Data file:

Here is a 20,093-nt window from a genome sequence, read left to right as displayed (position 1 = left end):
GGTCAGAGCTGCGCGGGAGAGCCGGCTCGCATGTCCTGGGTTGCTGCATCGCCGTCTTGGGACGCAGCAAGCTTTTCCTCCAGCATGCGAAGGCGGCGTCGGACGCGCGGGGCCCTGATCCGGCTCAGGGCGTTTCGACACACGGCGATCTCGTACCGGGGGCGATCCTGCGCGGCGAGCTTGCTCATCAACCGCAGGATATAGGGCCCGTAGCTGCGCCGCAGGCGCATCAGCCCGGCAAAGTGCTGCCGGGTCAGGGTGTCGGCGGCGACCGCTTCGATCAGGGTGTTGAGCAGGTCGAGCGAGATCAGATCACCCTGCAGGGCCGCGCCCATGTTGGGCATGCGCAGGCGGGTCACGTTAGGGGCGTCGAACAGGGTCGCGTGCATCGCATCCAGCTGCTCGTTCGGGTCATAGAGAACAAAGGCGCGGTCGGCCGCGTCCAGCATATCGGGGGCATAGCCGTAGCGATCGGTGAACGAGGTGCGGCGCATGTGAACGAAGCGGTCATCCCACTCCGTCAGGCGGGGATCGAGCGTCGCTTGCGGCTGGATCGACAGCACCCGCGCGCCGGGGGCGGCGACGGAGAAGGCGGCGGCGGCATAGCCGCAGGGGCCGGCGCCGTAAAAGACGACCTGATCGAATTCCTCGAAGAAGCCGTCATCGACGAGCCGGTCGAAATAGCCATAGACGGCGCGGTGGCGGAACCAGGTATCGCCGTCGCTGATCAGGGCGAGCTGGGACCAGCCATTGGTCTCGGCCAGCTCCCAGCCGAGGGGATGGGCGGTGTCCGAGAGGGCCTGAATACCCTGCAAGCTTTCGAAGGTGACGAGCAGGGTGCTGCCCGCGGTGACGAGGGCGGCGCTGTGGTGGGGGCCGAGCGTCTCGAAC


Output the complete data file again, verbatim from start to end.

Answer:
Here is a 20,093-nt window from a genome sequence, read left to right as displayed (position 1 = left end):
GGTCAGAGCTGCGCGGGAGAGCCGGCTCGCATGTCCTGGGTTGCTGCATCGCCGTCTTGGGACGCAGCAAGCTTTTCCTCCAGCATGCGAAGGCGGCGTCGGACGCGCGGGGCCCTGATCCGGCTCAGGGCGTTTCGACACACGGCGATCTCGTACCGGGGGCGATCCTGCGCGGCGAGCTTGCTCATCAACCGCAGGATATAGGGCCCGTAGCTGCGCCGCAGGCGCATCAGCCCGGCAAAGTGCTGCCGGGTCAGGGTGTCGGCGGCGACCGCTTCGATCAGGGTGTTGAGCAGGTCGAGCGAGATCAGATCACCCTGCAGGGCCGCGCCCATGTTGGGCATGCGCAGGCGGGTCACGTTAGGGGCGTCGAACAGGGTCGCGTGCATCGCATCCAGCTGCTCGTTCGGGTCATAGAGAACAAAGGCGCGGTCGGCCGCGTCCAGCATATCGGGGGCATAGCCGTAGCGATCGGTGAACGAGGTGCGGCGCATGTGAACGAAGCGGTCATCCCACTCCGTCAGGCGGGGATCGAGCGTCGCTTGCGGCTGGATCGACAGCACCCGCGCGCCGGGGGCGGCGACGGAGAAGGCGGCGGCGGCATAGCCGCAGGGGCCGGCGCCGTAAAAGACGACCTGATCGAATTCCTCGAAGAAGCCGTCATCGACGAGCCGGTCGAAATAGCCATAGACGGCGCGGTGGCGGAACCAGGTATCGCCGTCGCTGATCAGGGCGAGCTGGGACCAGCCATTGGTCTCGGCCAGCTCCCAGCCGAGGGGATGGGCGGTGTCCGAGAGGGCCTGAATACCCTGCAAGCTTTCGAAGGTGACGAGCAGGGTGCTGCCCGCGGTGACGAGGGCGGCGCTGTGGTGGGGGCCGAGCGTCTCGAAC